Rockland BOCES unveils ‘Safety City’ on main campus in Nyack
Some Rockland County students have found themselves on the cutting edge of special education with a new program the Hudson Valley has not seen before.
Rockland BOCES unveiled a special instructional house and a miniature city where students with disabilities will be doing a lot of their learning.
The tiny city on the edge of campus, known as 'Safety City,' will help students learn to order food, run errands and cross the street.
Safety City includes storefronts for banks, a town hall and a restaurant.
It also has a main drag with a crosswalk and traffic light to teach students how and when to cross the street.
Joseph Simon said he is excited to begin his classes at Safety City and at the student house just across the parking lot, where Simon will learn to "wash dishes, wash my clothes" and cook his favorite meal, macaroni and cheese.
The student house includes a full kitchen, bedroom, bathroom and washer and dryer.
Each section of the house brings a new lesson.
Jonathan Chogllo seems to have a solid handle on cleaning, and he is working on the other chores.
"I use the mop, and I clean on the walls," Chogllo said.
"Wow. Are you going to cook anything?" a teacher asked him.
"No," Chogllo replied. "Only my mom cooks."
But Chogllo was already beginning to master the kitchen Tuesday, putting his sports drink in the refrigerator.
The tiny city and the instructional house are part of a revitalization of Rockland Boces' campus that began six years ago.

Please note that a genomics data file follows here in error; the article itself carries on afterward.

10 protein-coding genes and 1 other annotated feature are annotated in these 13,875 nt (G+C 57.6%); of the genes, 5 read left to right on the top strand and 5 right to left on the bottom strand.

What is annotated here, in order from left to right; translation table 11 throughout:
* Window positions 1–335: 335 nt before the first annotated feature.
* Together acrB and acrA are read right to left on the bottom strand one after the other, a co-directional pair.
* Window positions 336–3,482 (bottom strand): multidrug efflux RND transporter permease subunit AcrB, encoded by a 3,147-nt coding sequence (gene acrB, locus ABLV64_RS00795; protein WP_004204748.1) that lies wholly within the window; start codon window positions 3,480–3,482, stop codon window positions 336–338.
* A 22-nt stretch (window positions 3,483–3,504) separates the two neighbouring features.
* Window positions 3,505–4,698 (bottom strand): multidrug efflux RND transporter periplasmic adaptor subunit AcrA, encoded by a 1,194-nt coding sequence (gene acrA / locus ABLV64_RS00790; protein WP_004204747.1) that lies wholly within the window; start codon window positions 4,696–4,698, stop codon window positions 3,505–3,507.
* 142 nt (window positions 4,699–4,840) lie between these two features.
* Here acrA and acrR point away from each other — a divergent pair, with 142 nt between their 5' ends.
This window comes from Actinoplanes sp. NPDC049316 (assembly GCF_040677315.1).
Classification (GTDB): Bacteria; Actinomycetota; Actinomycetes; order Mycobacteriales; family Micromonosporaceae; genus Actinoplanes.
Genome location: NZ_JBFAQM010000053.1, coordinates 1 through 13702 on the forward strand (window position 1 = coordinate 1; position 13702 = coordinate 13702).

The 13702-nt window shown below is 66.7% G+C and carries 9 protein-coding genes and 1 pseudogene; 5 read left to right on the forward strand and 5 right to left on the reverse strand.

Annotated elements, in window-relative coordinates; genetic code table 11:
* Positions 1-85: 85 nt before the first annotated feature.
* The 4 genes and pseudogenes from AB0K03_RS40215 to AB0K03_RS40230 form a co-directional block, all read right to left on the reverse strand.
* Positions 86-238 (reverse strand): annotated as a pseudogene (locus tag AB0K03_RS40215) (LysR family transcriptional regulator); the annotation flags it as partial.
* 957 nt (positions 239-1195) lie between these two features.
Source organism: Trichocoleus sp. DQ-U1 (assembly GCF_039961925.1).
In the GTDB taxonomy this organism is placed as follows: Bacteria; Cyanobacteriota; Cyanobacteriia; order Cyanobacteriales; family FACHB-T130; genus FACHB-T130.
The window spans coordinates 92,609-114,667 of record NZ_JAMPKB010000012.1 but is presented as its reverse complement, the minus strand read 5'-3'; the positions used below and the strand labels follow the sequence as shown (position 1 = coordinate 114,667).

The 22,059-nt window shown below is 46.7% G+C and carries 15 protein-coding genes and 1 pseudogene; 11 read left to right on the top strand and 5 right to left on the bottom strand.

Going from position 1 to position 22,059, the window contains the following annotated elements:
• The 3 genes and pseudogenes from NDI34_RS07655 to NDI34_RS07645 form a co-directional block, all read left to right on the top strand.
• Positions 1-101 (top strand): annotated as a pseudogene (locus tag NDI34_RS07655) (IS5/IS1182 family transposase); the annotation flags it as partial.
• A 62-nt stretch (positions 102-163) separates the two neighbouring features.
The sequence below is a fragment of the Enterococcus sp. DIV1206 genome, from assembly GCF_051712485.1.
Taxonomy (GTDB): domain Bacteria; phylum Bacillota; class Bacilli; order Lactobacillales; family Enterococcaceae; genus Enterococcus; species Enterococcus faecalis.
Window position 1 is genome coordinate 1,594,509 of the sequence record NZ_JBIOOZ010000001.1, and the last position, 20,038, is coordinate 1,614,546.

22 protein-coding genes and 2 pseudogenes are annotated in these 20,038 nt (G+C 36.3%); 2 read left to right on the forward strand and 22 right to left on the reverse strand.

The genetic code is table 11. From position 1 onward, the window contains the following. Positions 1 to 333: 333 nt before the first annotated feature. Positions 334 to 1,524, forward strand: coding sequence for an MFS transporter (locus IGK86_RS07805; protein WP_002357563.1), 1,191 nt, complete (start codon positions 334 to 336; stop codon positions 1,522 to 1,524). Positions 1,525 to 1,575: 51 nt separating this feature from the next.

They were funded in part by a state grant worth $125,000, secured by now-former State Sen. Elijah Reichlin-Melnick.
Much of the construction was done by high school students in the BOCES construction trades program.
The highschoolers said the project was special to them because it brought them closer to one another and because it made them more sensitive to students with disabilities.
"It helped us realize what the differences are that we have and the options we have," construction trades student Logan Spence said, "and helped us learn the little parts of what we had to do to help others."
The special education teachers at Tuesday's unveiling said the little town and fully equipped house are meant to teach students to do more than just stay safe out in the community and to learn to help around the house.
They said the town and the house will help increase the students' independence and make them great candidates for jobs at local nonprofits.
BOCES officials estimate there are less than 30 tiny instructional cities like Safety City in the nation.
Other communities that offer the same experimental teaching environments include:
- Baltimore, MD
- Brookhaven, NY
- Frisco, TX
- Naperville, IL.